2 hours, 8 minutes
PG-13 Parents Strongly Cautioned.
Making-of featurette; Commentary on select scenes
|This exhilerating French film is an adaptation of Francois Begaudeau's 2006 novel documenting a year in the life of a multicultural French classroom in the suburbs of Paris. Director Laurent Cantet ("Human Resources") used Begaudeau himself to play the teacher Francois Marin, a handsome, charismatic
thirtysomething whose playful, bristling approach, complete with sardonic
humor and often
genuine exasperation seems to be the perfect way of dealing with a
classroom of often unruly and inattentive teenage students.
While the class has its share of well-behaved pupils like Asian immigrant Wei (Wei Huang), who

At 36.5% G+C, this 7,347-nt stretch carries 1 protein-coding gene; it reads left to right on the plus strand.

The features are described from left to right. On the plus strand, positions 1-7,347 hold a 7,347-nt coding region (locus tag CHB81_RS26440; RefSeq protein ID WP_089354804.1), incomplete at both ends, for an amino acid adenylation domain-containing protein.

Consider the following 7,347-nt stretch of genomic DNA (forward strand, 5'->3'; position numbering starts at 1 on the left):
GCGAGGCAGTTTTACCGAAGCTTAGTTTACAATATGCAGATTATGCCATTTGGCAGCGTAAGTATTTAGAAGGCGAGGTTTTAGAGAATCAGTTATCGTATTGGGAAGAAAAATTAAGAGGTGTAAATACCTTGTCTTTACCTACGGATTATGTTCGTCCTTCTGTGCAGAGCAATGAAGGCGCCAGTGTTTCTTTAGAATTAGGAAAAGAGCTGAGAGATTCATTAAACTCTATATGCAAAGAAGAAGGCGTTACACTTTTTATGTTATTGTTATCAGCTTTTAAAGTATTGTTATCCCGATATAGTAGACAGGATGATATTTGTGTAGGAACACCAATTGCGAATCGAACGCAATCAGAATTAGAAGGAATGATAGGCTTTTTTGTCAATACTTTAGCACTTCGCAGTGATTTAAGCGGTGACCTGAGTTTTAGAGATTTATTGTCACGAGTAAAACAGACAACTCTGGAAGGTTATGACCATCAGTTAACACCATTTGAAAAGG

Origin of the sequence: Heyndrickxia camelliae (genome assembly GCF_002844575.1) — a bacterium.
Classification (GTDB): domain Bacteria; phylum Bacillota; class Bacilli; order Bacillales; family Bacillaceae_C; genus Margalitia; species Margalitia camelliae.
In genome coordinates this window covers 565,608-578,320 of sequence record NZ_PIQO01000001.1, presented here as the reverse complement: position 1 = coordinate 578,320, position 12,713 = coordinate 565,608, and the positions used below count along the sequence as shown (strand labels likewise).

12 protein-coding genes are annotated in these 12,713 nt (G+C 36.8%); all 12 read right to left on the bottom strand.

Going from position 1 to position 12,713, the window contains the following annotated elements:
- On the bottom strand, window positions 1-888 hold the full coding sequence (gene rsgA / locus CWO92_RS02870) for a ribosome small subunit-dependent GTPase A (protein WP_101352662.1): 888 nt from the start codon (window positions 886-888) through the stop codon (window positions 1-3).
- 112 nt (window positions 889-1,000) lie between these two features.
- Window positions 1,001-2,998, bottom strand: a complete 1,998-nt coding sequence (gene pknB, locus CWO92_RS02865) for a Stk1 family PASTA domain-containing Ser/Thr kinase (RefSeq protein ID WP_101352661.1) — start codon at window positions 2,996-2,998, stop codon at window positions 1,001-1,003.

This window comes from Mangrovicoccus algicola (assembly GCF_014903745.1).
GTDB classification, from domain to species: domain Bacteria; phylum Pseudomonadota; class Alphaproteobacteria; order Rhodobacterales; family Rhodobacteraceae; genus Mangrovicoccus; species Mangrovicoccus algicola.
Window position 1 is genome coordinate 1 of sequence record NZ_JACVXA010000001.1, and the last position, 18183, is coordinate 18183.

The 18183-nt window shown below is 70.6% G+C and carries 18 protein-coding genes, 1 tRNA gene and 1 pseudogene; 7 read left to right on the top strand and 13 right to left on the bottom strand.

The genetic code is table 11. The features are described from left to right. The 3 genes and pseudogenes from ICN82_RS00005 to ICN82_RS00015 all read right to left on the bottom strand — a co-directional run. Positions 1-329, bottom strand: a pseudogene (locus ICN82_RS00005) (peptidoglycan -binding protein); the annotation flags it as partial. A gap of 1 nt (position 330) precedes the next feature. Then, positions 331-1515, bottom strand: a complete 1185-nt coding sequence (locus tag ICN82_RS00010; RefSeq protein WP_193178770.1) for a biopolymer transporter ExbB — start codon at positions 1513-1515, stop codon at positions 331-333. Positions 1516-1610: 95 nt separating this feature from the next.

speaks assuredly despite his less-than-perfect French, it's the
troublemakers who leave the most vivid impression. And there are plenty of them including Esmeralda (Esmeralda Ouertani), with her impudent
tone; moody Khoumba (Rachel
Regulier), who comes to resent what she perceives as Francois' grudge
against her; and, most volatile of all, rebellious Souleymane (Franck
Keita), the angry son of Malian immigrants who seems unable, or unwilling, to connect to anyone around him.
The film reaches its
climax when Marin's job is threatened by some heated remarks he made to
some of his female students, and the faculty must decide whether Souleymane
can stay in school, but there's no kind of false
conclusion or melodrama as in so many of Hollywood dramas with similar themes. The message in the end is that there is no
message; people do their best, win some and lose some, and
after a summer break, it starts all over again. Though The Class tackles some specifically French ideas of race and identity and education, this is a universal story with intelligent insights into life in today's classrooms.